InterContinental Hotels Group (IHG) yesterday announced that it had received £600M UK Government Covid-19 bailout money.
IHG currently has 50% of its affiliated hotels closed in EMEAA (Europe, Middle East, Africa, and Asia), but only 10% in the US. The occupancy rate at hotels still operating is in the low 20% range.
You can access IHG’s page for coronavirus policies here.
Here’s the release from IHG:
InterContinental Hotels Group (“IHG”) [LON:IHG, NYSE:IHG (ADRs)] provides a financing update including a waiver of existing banking covenants and provision of additional facilities through the UK Covid Corporate Financing Facility (CCFF), alongside an update to current trading.
IHG has secured new financing arrangements to further strengthen its liquidity position.
This includes amending its syndicated revolving credit facility to include a waiver of existing covenants until 31 December 2021. The amendment introduces a minimum liquidity covenant of $400m, tested at half year and full year, up to and including 30 June 2021 (see note 1 below for further details).
The Bank of England has also now confirmed IHG as an eligible issuer for the UK Government’s CCFF, and IHG has issued £600m (~$740m) in commercial paper under this facility.
G now has access to $1.35bn of cash on deposit and existing bank facilities are currently $660m undrawn, taking total available liquidity to ~$2bn.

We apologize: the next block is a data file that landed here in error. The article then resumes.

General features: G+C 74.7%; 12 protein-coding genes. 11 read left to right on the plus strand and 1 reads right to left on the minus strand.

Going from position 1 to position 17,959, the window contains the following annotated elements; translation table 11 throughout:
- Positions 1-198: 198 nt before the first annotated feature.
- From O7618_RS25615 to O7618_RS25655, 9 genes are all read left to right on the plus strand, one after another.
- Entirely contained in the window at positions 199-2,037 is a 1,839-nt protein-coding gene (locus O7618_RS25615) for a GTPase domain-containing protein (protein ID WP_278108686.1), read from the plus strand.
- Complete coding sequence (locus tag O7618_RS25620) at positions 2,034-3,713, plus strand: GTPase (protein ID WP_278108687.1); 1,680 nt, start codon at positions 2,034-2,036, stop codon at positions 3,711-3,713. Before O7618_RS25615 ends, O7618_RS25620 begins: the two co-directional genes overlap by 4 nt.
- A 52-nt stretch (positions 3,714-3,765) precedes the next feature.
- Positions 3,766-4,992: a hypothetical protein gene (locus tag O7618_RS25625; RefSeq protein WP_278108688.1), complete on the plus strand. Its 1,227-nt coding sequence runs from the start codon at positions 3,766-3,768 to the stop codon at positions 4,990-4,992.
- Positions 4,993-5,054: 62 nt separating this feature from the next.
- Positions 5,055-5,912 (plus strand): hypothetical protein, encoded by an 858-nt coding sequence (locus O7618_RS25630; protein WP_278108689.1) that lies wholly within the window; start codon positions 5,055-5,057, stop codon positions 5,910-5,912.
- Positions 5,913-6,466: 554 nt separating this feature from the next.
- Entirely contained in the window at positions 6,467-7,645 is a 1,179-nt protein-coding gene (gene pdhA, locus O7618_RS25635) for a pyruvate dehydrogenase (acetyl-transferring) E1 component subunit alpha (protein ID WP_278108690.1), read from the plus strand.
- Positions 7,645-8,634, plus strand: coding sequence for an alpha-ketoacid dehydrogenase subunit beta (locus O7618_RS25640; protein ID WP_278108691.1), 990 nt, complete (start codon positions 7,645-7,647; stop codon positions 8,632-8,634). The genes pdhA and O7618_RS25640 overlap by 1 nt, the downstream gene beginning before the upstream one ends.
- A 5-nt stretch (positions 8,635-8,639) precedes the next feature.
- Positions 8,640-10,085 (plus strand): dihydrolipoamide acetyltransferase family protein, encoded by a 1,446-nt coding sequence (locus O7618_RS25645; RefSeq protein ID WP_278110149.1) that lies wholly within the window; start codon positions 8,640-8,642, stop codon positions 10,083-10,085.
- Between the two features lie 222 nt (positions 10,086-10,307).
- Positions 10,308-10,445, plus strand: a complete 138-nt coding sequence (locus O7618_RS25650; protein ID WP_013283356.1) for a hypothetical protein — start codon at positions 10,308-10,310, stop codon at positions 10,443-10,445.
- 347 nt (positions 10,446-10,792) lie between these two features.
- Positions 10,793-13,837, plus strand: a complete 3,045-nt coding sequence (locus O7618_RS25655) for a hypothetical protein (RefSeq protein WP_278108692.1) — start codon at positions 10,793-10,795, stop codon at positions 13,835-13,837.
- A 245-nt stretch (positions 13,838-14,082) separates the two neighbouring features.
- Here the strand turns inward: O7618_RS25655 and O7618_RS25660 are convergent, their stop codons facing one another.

When we announce our First Quarter 2020 trading update on 7 May, we expect to report that Q1 Global RevPAR decreased approximately 25%, including a 55% decline in March, in line with the Business Update we provided on 20 March. Trading in Greater China continues to steadily improve, with only 12 out of 470 hotels now closed. In the US, ~10% of our hotels are currently closed, demonstrating the resilience of our mainstream, franchised business, and, in EMEAA, ~50% of hotels are currently closed. Occupancy levels in comparable open hotels are currently in the low to mid 20% range across the business.
We will provide a fuller update on 7 May with our First Quarter 2020 trading update.
It is quite interesting that the Bank of England (UK’s central bank) is shoveling cash directly to large companies whose primary operations are outside of the country, such as IHG.
The April to June quarter for all hospitality companies is probably going to be the worst possible with a high percentage of hotels closed and very low occupancy rates. However, I am surprised that IHG’s is around 20% and not 10% like with its main competitors (reason could be that IHG has excluded hotels that have temporarily closed).
Let’s see what level of bailout money Hilton, Marriott, Accor, and Hyatt will get from the US and French governments.